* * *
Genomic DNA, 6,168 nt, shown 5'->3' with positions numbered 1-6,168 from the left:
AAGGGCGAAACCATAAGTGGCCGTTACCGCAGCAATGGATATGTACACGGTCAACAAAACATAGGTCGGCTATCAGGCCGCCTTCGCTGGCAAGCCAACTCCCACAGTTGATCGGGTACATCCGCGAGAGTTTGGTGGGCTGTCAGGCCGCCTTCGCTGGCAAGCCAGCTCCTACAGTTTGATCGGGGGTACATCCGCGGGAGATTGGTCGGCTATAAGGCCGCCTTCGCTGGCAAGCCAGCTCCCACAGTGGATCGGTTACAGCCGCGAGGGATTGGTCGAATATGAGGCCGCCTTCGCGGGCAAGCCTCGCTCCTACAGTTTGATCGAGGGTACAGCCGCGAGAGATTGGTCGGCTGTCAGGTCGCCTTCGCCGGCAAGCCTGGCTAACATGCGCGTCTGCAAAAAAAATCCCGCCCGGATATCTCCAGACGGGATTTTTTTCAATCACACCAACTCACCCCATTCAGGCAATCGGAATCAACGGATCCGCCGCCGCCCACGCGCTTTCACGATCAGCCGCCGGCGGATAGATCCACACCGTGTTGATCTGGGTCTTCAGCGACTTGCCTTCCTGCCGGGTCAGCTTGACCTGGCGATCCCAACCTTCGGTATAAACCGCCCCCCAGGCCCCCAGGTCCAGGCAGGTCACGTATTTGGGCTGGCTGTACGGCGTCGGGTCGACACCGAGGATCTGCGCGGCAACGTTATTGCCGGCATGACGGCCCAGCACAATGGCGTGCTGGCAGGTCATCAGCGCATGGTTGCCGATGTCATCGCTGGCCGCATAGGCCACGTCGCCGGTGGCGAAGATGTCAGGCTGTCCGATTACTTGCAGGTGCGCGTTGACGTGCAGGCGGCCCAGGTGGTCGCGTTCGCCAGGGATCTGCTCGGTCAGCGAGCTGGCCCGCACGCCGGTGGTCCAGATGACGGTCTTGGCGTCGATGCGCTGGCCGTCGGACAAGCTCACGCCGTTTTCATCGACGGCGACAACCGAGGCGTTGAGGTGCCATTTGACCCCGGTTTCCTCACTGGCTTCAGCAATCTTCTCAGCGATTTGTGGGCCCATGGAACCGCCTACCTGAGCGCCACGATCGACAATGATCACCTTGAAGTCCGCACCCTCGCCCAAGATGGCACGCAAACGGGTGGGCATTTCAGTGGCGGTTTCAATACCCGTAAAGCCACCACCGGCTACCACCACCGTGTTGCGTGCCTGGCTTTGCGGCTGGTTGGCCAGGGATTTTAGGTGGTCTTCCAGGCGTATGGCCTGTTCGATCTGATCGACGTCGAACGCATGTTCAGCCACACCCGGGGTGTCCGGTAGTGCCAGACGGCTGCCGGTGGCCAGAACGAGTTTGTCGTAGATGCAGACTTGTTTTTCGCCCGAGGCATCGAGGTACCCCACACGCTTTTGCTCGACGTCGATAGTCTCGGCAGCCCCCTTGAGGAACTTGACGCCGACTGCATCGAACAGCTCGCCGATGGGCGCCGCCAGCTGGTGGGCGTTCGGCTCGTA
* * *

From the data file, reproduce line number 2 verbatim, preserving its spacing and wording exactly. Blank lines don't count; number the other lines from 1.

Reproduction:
AAGGGCGAAACCATAAGTGGCCGTTACCGCAGCAATGGATATGTACACGGTCAACAAAACATAGGTCGGCTATCAGGCCGCCTTCGCTGGCAAGCCAACTCCCACAGTTGATCGGGTACATCCGCGAGAGTTTGGTGGGCTGTCAGGCCGCCTTCGCTGGCAAGCCAGCTCCTACAGTTTGATCGGGGGTACATCCGCGGGAGATTGGTCGGCTATAAGGCCGCCTTCGCTGGCAAGCCAGCTCCCACAGTGGATCGGTTACAGCCGCGAGGGATTGGTCGAATATGAGGCCGCCTTCGCGGGCAAGCCTCGCTCCTACAGTTTGATCGAGGGTACAGCCGCGAGAGATTGGTCGGCTGTCAGGTCGCCTTCGCCGGCAAGCCTGGCTAACATGCGCGTCTGCAAAAAAAATCCCGCCCGGATATCTCCAGACGGGATTTTTTTCAATCACACCAACTCACCCCATTCAGGCAATCGGAATCAACGGATCCGCCGCCGCCCACGCGCTTTCACGATCAGCCGCCGGCGGATAGATCCACACCGTGTTGATCTGGGTCTTCAGCGACTTGCCTTCCTGCCGGGTCAGCTTGACCTGGCGATCCCAACCTTCGGTATAAACCGCCCCCCAGGCCCCCAGGTCCAGGCAGGTCACGTATTTGGGCTGGCTGTACGGCGTCGGGTCGACACCGAGGATCTGCGCGGCAACGTTATTGCCGGCATGACGGCCCAGCACAATGGCGTGCTGGCAGGTCATCAGCGCATGGTTGCCGATGTCATCGCTGGCCGCATAGGCCACGTCGCCGGTGGCGAAGATGTCAGGCTGTCCGATTACTTGCAGGTGCGCGTTGACGTGCAGGCGGCCCAGGTGGTCGCGTTCGCCAGGGATCTGCTCGGTCAGCGAGCTGGCCCGCACGCCGGTGGTCCAGATGACGGTCTTGGCGTCGATGCGCTGGCCGTCGGACAAGCTCACGCCGTTTTCATCGACGGCGACAACCGAGGCGTTGAGGTGCCATTTGACCCCGGTTTCCTCACTGGCTTCAGCAATCTTCTCAGCGATTTGTGGGCCCATGGAACCGCCTACCTGAGCGCCACGATCGACAATGATCACCTTGAAGTCCGCACCCTCGCCCAAGATGGCACGCAAACGGGTGGGCATTTCAGTGGCGGTTTCAATACCCGTAAAGCCACCACCGGCTACCACCACCGTGTTGCGTGCCTGGCTTTGCGGCTGGTTGGCCAGGGATTTTAGGTGGTCTTCCAGGCGTATGGCCTGTTCGATCTGATCGACGTCGAACGCATGTTCAGCCACACCCGGGGTGTCCGGTAGTGCCAGACGGCTGCCGGTGGCCAGAACGAGTTTGTCGTAGATGCAGACTTGTTTTTCGCCCGAGGCATCGAGGTACCCCACACGCTTTTGCTCGACGTCGATAGTCTCGGCAGCCCCCTTGAGGAACTTGACGCCGACTGCATCGAACAGCTCGCCGATGGGCGCCGCCAGCTGGTGGGCGTTCGGCTCGTA